51. If, however, the person chargeable with tax, chooses to contest the proceedings and submits a representation, the proper officer would be required to consider the representation and determine the tax and interest. In such an event, the person chargeable with tax also invites a liability to pay a penalty of 10% of the tax or Rs.10,000/- whichever is higher. This element of a penalty imposed is obviously because the person chargeable with tax forced the proper officer to embark on the process of determination of tax.

52. Thus, there is a clear element of incentivising and also disincentivising persons chargeable with tax which is built into the statutory scheme, when it comes to the determination of tax.

53. In cases of proceedings initiated for determination of tax for non-payment of tax not on account of a moral impropriety i.e., fraud, wilful misstatement and suppression of facts, the same statutory scheme is replicated, however, with a notable difference in penalising the wrongdoing.

54. In fact, at the very stage of issuing a show cause notice, the person chargeable with a tax who is alleged to have acted with a fraudulent intention is called upon to pay the same sum of money equivalent to the applicable tax apart from the applicable tax and the interest as a penalty. Thus, the show-cause notice itself signifies that for an immoral conduct, the person chargeable with tax is saddled with the liability to pay twice the applicable tax, apart from interest.

55. If, however, the person chargeable with tax, wishes to pre-empt this notice and pays the applicable tax along with interest and a penalty of 15% of the tax payable, before he is served with the show cause notice, the matter comes to an end. He is essentially let off the hook by receiving a relatively minor penalty of 15% of the applicable tax as a penalty.

56. Thus, even in cases where an element of fraud or wilful misstatement or suppression is involved, the law treats the offender with lenience by imposing a penalty of just 15%, if the offender voluntarily acknowledges his impropriety and pays the applicable tax and interest before he receives a notice in that regard.

57. If the proper officer, on verification, finds that there is a shortfall in the payment of actual tax payable, he is obliged to issue a show cause notice. If this event of making a shortfall in the payment of tax, is invited upon himself by the offender, he becomes liable to pay not only the shortfall but also an increased penalty of 25% of the tax. If the person chargeable pays this shortfall along with the applicable interest and the penalty of 25% of the applicable tax, then, the proceedings come to an end.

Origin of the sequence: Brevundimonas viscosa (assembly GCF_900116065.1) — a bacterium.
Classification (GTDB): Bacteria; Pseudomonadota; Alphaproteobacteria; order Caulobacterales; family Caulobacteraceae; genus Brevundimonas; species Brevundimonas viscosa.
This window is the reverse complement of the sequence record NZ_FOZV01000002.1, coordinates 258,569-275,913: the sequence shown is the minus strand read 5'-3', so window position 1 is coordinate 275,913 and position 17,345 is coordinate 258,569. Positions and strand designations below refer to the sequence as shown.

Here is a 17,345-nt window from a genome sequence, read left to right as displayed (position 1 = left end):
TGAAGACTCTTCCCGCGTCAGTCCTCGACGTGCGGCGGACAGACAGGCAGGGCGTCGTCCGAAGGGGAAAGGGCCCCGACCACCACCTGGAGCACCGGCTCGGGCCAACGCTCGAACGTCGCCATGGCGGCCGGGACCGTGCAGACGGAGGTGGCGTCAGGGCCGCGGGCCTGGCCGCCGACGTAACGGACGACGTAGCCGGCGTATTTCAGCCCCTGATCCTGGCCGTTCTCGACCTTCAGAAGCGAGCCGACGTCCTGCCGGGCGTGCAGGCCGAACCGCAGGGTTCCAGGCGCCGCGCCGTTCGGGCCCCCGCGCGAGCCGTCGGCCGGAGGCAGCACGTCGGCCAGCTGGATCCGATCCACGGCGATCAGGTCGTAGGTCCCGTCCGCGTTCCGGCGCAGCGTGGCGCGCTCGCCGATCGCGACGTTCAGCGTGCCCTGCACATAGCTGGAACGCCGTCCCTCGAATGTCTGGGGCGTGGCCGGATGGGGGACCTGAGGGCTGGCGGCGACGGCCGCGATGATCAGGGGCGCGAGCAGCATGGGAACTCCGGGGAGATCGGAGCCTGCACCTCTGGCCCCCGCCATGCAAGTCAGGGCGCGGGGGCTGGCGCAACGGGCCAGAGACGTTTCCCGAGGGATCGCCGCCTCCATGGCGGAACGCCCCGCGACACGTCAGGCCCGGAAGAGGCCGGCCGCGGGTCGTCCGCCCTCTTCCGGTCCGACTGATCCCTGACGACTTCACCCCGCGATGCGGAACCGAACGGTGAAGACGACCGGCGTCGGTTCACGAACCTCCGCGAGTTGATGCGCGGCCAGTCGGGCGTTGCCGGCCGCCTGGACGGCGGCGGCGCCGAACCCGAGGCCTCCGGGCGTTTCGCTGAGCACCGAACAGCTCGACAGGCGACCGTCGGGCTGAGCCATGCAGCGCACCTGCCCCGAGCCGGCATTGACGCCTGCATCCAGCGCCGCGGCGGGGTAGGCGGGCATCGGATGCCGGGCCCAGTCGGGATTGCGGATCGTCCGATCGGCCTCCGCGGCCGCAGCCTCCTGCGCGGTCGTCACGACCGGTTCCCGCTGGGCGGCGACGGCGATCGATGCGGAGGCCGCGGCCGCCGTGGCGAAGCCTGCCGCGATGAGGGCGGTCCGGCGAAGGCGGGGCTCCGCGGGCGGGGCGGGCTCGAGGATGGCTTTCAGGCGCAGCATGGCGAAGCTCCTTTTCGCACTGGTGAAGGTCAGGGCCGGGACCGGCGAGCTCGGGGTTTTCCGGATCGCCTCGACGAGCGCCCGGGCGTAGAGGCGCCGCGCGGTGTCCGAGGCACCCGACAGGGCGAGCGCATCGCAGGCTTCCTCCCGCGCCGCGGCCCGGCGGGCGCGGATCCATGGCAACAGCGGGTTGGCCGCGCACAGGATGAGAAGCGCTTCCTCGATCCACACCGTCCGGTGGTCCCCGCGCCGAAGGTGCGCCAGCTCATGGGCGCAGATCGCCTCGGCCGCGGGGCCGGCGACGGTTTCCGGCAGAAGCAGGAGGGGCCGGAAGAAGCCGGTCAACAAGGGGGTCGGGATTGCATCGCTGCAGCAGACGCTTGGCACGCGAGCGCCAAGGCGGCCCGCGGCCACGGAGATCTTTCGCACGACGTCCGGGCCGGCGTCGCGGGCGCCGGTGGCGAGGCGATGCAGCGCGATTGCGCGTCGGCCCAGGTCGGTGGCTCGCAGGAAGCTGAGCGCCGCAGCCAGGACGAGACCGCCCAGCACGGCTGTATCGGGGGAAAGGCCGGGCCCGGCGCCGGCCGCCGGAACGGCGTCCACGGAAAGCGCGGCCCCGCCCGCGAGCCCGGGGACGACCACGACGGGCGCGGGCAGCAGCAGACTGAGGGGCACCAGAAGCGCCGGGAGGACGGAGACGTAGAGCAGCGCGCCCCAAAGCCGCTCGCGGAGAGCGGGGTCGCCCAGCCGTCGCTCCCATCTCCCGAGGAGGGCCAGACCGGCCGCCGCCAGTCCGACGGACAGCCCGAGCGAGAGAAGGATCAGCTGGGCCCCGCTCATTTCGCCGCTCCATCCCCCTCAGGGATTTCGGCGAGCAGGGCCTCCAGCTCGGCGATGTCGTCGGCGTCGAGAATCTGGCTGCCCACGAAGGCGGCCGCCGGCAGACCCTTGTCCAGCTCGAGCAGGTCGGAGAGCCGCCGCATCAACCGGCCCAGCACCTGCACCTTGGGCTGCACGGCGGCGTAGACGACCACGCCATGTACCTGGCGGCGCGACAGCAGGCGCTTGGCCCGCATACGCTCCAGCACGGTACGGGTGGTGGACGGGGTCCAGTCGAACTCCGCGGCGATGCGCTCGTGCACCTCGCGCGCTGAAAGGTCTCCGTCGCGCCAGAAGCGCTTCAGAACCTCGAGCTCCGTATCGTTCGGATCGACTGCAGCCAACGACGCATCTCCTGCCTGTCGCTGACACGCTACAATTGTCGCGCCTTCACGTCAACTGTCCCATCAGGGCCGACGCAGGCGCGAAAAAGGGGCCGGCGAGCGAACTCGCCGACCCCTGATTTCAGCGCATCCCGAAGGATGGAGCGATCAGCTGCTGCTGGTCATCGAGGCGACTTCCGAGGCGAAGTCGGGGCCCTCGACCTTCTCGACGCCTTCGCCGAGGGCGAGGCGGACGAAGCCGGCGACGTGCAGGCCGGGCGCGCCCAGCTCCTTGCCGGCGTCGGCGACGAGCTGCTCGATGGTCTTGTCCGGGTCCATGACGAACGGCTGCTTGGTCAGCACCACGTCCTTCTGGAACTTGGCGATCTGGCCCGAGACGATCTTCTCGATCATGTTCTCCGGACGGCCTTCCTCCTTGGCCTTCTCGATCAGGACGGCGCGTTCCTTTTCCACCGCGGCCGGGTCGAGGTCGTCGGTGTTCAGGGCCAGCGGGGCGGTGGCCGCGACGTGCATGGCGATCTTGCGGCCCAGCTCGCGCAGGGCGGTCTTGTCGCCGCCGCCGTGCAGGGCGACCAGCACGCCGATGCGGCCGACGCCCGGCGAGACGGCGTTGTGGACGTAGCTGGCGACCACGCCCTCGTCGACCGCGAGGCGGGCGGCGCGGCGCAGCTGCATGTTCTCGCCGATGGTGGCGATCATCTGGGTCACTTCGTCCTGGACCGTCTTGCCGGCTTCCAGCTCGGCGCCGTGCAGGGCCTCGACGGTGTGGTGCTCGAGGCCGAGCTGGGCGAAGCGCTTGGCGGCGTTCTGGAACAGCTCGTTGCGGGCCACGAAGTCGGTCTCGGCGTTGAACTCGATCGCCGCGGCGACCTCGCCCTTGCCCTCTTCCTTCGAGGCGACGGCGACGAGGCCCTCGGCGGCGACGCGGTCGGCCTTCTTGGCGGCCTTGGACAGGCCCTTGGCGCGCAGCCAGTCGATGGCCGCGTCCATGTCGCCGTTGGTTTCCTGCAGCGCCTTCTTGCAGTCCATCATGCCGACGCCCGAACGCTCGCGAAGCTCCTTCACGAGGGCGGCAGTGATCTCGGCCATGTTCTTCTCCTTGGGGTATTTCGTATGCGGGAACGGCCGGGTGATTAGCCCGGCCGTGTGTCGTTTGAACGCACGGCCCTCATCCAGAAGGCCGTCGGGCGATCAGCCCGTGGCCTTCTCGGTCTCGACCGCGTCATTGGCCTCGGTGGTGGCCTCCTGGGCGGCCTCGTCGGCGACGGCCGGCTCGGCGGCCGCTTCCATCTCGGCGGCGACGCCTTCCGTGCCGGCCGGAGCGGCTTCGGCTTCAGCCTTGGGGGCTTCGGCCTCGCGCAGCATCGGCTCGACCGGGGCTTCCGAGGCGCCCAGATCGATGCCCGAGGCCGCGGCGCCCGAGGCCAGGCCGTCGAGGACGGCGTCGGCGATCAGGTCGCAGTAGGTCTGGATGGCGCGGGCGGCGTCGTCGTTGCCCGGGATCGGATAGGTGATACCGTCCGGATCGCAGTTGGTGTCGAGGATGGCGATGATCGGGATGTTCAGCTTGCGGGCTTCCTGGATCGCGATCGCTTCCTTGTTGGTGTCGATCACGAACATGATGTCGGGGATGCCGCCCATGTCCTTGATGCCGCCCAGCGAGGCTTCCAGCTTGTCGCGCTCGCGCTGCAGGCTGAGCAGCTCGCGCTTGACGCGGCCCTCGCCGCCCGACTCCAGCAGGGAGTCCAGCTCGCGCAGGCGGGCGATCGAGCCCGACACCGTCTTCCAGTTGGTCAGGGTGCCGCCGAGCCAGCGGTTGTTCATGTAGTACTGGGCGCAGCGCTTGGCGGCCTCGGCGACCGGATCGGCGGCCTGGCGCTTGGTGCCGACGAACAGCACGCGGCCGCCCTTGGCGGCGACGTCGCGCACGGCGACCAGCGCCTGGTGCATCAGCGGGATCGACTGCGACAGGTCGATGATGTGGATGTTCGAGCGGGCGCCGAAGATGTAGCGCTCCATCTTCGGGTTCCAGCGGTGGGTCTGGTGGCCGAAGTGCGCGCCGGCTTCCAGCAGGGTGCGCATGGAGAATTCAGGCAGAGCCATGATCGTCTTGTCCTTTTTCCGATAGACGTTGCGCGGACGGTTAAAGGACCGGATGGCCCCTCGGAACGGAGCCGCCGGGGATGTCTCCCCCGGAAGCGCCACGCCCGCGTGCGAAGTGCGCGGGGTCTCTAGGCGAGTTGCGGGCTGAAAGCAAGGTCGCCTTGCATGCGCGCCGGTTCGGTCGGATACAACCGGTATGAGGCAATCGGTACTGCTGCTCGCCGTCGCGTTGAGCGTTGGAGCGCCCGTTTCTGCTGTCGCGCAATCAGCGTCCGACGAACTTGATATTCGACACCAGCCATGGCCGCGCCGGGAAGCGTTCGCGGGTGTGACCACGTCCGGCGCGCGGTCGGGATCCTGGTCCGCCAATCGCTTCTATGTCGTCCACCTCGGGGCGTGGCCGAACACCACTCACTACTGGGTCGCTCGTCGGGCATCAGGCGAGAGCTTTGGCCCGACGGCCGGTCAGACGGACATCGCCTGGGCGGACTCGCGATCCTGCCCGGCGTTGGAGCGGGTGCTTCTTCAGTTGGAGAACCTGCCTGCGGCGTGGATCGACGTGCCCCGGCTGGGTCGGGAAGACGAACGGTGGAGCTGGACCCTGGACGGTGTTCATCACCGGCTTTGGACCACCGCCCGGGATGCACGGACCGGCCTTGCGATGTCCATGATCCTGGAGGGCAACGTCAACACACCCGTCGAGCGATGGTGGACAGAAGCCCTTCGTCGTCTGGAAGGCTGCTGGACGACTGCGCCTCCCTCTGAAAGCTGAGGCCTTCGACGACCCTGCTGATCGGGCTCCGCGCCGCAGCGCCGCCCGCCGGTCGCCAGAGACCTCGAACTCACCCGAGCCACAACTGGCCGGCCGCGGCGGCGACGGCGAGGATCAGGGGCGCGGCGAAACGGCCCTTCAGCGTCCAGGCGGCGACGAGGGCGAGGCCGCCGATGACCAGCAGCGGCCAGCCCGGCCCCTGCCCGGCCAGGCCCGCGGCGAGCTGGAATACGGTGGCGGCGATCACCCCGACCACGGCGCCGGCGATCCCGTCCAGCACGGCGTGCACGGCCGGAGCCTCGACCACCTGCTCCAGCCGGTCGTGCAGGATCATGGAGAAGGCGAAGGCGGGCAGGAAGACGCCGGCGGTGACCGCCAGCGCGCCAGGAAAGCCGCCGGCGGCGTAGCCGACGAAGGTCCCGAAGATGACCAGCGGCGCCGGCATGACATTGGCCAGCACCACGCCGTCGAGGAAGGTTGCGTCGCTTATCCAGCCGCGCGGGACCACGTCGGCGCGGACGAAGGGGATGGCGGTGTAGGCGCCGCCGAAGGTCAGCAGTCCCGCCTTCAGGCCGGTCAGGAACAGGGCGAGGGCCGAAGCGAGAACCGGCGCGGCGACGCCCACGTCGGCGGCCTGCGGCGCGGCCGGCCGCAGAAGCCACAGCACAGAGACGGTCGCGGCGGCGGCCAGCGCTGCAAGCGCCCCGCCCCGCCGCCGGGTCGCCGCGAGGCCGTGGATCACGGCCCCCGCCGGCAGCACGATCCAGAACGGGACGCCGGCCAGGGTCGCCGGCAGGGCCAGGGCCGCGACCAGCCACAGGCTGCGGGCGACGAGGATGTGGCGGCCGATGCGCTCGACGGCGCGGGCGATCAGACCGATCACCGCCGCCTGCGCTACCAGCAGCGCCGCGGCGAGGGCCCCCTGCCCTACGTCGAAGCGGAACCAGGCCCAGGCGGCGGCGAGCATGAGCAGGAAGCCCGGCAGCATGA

58. However, if he contests the show cause notice by submitting a representation against it and thereby constrains the proper officer to embark on an exercise of determination of the tax payable and causes the passing of an order, the person chargeable with tax becomes liable to pay a higher penalty of 50% of the tax payable.

59. Thus, even in cases where an element of fraud or wilful misstatement or suppression is involved, the statutory intent is to collect the tax along with interest and a penalty, which progressively gets higher. It is to be noticed that the penalty payable is entirely dependent on the conduct of the person chargeable with tax. If he chooses to make immediate amends and pays the applicable tax along with interest, the rate of the penalty imposed would be lighter. If, however, he wishes to compound his wrongdoing by not paying the actual tax, the rate of penalty gets increased and if this penalty is paid, the matter rests. However, if he chooses to contest the proceedings further and forces the proper officer to make a determination of the tax and interest, he is burdened with the payment of 50% of the tax as a penalty.